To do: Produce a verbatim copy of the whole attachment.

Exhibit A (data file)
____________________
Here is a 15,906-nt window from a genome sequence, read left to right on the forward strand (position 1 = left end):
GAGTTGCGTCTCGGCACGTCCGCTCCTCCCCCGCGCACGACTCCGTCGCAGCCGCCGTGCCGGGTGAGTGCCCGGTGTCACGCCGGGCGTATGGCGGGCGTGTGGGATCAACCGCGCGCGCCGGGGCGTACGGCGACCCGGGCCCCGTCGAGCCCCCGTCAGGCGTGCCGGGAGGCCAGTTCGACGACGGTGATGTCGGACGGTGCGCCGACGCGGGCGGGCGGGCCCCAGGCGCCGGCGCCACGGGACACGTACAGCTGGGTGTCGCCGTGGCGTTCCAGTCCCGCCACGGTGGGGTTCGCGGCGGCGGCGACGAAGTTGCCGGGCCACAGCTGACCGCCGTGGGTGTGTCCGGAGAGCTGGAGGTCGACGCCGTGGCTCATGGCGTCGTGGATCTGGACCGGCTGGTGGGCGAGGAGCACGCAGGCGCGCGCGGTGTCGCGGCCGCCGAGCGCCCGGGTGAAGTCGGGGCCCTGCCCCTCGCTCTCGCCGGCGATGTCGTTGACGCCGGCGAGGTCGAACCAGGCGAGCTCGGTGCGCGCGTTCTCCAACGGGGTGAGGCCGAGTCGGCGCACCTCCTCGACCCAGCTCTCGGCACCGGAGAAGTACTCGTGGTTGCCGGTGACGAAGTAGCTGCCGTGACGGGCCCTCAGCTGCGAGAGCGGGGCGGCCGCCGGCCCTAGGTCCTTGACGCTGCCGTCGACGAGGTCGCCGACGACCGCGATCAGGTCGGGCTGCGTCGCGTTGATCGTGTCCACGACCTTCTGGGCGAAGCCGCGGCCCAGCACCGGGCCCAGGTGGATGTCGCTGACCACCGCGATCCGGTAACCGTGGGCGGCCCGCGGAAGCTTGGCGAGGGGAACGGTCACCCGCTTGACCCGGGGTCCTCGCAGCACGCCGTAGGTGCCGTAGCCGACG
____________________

Here is a 15,906-nt window from a genome sequence, read left to right on the forward strand (position 1 = left end):
GAGTTGCGTCTCGGCACGTCCGCTCCTCCCCCGCGCACGACTCCGTCGCAGCCGCCGTGCCGGGTGAGTGCCCGGTGTCACGCCGGGCGTATGGCGGGCGTGTGGGATCAACCGCGCGCGCCGGGGCGTACGGCGACCCGGGCCCCGTCGAGCCCCCGTCAGGCGTGCCGGGAGGCCAGTTCGACGACGGTGATGTCGGACGGTGCGCCGACGCGGGCGGGCGGGCCCCAGGCGCCGGCGCCACGGGACACGTACAGCTGGGTGTCGCCGTGGCGTTCCAGTCCCGCCACGGTGGGGTTCGCGGCGGCGGCGACGAAGTTGCCGGGCCACAGCTGACCGCCGTGGGTGTGTCCGGAGAGCTGGAGGTCGACGCCGTGGCTCATGGCGTCGTGGATCTGGACCGGCTGGTGGGCGAGGAGCACGCAGGCGCGCGCGGTGTCGCGGCCGCCGAGCGCCCGGGTGAAGTCGGGGCCCTGCCCCTCGCTCTCGCCGGCGATGTCGTTGACGCCGGCGAGGTCGAACCAGGCGAGCTCGGTGCGCGCGTTCTCCAACGGGGTGAGGCCGAGTCGGCGCACCTCCTCGACCCAGCTCTCGGCACCGGAGAAGTACTCGTGGTTGCCGGTGACGAAGTAGCTGCCGTGACGGGCCCTCAGCTGCGAGAGCGGGGCGGCCGCCGGCCCTAGGTCCTTGACGCTGCCGTCGACGAGGTCGCCGACGACCGCGATCAGGTCGGGCTGCGTCGCGTTGATCGTGTCCACGACCTTCTGGGCGAAGCCGCGGCCCAGCACCGGGCCCAGGTGGATGTCGCTGACCACCGCGATCCGGTAACCGTGGGCGGCCCGCGGAAGCTTGGCGAGGGGAACGGTCACCCGCTTGACCCGGGGTCCTCGCAGCACGCCGTAGGTGCCGTAGCCGACG